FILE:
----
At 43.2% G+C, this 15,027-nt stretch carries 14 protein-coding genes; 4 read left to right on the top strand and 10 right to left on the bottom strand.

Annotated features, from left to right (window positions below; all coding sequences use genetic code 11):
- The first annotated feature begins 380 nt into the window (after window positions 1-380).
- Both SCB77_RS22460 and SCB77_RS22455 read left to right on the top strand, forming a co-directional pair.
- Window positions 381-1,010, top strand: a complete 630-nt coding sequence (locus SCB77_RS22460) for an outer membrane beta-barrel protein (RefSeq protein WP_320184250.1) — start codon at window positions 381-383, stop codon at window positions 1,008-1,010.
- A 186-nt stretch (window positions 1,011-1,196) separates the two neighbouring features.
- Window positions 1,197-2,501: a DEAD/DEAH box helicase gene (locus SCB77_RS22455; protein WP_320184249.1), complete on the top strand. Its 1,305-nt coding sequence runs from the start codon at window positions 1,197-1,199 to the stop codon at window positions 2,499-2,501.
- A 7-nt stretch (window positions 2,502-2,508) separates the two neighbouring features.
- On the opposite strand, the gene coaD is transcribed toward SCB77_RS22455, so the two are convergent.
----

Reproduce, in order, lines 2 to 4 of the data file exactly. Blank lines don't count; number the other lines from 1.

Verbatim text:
Annotated features, from left to right (window positions below; all coding sequences use genetic code 11):
- The first annotated feature begins 380 nt into the window (after window positions 1-380).
- Both SCB77_RS22460 and SCB77_RS22455 read left to right on the top strand, forming a co-directional pair.